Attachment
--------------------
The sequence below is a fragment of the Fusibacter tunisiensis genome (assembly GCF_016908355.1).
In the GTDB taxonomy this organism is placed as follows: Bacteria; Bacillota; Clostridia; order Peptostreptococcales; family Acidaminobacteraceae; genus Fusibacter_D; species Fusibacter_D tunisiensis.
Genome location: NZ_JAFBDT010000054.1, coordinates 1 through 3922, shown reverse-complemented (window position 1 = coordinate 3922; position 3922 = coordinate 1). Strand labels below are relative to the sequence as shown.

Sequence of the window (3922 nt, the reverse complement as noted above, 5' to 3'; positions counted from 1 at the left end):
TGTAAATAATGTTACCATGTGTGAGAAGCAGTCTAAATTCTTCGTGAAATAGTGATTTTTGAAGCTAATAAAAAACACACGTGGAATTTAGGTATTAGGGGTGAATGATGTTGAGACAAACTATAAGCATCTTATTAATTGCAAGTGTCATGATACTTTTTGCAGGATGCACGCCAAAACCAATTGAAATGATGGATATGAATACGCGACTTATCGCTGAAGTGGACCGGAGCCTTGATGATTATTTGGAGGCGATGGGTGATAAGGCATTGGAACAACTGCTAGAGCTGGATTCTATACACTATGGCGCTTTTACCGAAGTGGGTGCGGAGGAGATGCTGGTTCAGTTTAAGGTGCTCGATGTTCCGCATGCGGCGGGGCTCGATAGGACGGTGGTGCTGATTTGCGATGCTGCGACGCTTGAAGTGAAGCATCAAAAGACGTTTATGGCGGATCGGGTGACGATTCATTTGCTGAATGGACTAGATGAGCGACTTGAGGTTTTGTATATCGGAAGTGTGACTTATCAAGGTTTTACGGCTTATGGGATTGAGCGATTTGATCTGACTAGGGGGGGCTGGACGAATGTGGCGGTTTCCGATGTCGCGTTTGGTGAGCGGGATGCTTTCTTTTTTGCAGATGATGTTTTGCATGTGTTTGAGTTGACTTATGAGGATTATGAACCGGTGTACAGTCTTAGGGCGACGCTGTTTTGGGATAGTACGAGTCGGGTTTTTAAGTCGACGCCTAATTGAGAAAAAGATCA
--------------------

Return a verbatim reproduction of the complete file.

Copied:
The sequence below is a fragment of the Fusibacter tunisiensis genome (assembly GCF_016908355.1).
In the GTDB taxonomy this organism is placed as follows: Bacteria; Bacillota; Clostridia; order Peptostreptococcales; family Acidaminobacteraceae; genus Fusibacter_D; species Fusibacter_D tunisiensis.
Genome location: NZ_JAFBDT010000054.1, coordinates 1 through 3922, shown reverse-complemented (window position 1 = coordinate 3922; position 3922 = coordinate 1). Strand labels below are relative to the sequence as shown.

Sequence of the window (3922 nt, the reverse complement as noted above, 5' to 3'; positions counted from 1 at the left end):
TGTAAATAATGTTACCATGTGTGAGAAGCAGTCTAAATTCTTCGTGAAATAGTGATTTTTGAAGCTAATAAAAAACACACGTGGAATTTAGGTATTAGGGGTGAATGATGTTGAGACAAACTATAAGCATCTTATTAATTGCAAGTGTCATGATACTTTTTGCAGGATGCACGCCAAAACCAATTGAAATGATGGATATGAATACGCGACTTATCGCTGAAGTGGACCGGAGCCTTGATGATTATTTGGAGGCGATGGGTGATAAGGCATTGGAACAACTGCTAGAGCTGGATTCTATACACTATGGCGCTTTTACCGAAGTGGGTGCGGAGGAGATGCTGGTTCAGTTTAAGGTGCTCGATGTTCCGCATGCGGCGGGGCTCGATAGGACGGTGGTGCTGATTTGCGATGCTGCGACGCTTGAAGTGAAGCATCAAAAGACGTTTATGGCGGATCGGGTGACGATTCATTTGCTGAATGGACTAGATGAGCGACTTGAGGTTTTGTATATCGGAAGTGTGACTTATCAAGGTTTTACGGCTTATGGGATTGAGCGATTTGATCTGACTAGGGGGGGCTGGACGAATGTGGCGGTTTCCGATGTCGCGTTTGGTGAGCGGGATGCTTTCTTTTTTGCAGATGATGTTTTGCATGTGTTTGAGTTGACTTATGAGGATTATGAACCGGTGTACAGTCTTAGGGCGACGCTGTTTTGGGATAGTACGAGTCGGGTTTTTAAGTCGACGCCTAATTGAGAAAAAGATCA